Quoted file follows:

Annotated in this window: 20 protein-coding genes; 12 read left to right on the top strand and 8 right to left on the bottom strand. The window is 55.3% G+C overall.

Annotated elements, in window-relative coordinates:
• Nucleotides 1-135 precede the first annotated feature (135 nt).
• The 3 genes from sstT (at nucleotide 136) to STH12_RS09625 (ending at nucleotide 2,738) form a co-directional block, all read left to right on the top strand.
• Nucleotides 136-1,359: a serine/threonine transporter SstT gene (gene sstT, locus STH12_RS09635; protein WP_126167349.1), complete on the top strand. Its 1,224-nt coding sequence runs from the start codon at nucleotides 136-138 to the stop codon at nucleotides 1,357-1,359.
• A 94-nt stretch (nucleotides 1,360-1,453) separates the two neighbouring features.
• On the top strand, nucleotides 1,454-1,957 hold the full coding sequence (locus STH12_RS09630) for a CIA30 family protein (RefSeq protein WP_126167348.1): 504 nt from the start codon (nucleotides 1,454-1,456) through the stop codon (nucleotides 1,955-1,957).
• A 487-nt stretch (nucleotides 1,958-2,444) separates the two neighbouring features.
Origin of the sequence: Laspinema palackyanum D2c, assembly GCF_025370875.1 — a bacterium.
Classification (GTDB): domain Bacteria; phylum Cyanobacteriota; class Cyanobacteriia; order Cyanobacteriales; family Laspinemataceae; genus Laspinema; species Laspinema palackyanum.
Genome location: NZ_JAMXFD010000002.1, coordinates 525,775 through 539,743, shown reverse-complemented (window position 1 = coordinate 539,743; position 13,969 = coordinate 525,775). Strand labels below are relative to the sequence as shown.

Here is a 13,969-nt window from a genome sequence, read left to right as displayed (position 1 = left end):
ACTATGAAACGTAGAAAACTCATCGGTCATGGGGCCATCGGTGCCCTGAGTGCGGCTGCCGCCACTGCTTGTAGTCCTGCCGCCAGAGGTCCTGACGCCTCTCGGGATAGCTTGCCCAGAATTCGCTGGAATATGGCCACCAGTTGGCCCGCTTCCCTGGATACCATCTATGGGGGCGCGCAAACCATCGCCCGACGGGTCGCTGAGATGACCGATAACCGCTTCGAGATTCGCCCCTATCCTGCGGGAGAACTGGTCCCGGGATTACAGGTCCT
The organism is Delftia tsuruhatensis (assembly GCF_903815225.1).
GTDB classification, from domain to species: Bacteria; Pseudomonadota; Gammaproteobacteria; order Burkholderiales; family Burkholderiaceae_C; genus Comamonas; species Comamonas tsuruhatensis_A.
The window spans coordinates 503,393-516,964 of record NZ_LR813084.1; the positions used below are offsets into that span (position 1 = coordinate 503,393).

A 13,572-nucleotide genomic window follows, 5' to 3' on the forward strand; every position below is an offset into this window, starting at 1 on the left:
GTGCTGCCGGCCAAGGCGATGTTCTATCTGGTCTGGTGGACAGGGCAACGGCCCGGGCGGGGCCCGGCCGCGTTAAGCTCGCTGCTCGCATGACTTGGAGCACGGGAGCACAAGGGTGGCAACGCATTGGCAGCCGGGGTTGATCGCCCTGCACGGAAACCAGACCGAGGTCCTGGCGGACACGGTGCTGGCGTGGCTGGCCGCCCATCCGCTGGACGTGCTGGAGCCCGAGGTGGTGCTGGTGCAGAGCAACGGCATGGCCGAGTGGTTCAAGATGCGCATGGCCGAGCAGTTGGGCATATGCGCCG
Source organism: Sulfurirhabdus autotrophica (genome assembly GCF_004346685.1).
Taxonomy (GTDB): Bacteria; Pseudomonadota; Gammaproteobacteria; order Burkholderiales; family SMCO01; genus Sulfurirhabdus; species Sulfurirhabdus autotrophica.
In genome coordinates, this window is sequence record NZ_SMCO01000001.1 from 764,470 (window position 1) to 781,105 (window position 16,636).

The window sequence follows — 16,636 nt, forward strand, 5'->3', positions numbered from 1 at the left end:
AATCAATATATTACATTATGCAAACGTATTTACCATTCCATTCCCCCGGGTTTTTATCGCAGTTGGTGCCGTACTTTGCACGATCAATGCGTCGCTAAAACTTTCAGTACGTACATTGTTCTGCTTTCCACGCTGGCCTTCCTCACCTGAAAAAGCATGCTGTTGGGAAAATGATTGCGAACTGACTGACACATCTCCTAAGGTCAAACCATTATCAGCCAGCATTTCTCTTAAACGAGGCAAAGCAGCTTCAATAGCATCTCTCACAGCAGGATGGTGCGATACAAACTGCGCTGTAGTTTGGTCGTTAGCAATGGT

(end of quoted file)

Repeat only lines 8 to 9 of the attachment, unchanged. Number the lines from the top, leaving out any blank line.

• A 487-nt stretch (nucleotides 1,958-2,444) separates the two neighbouring features.
Origin of the sequence: Laspinema palackyanum D2c, assembly GCF_025370875.1 — a bacterium.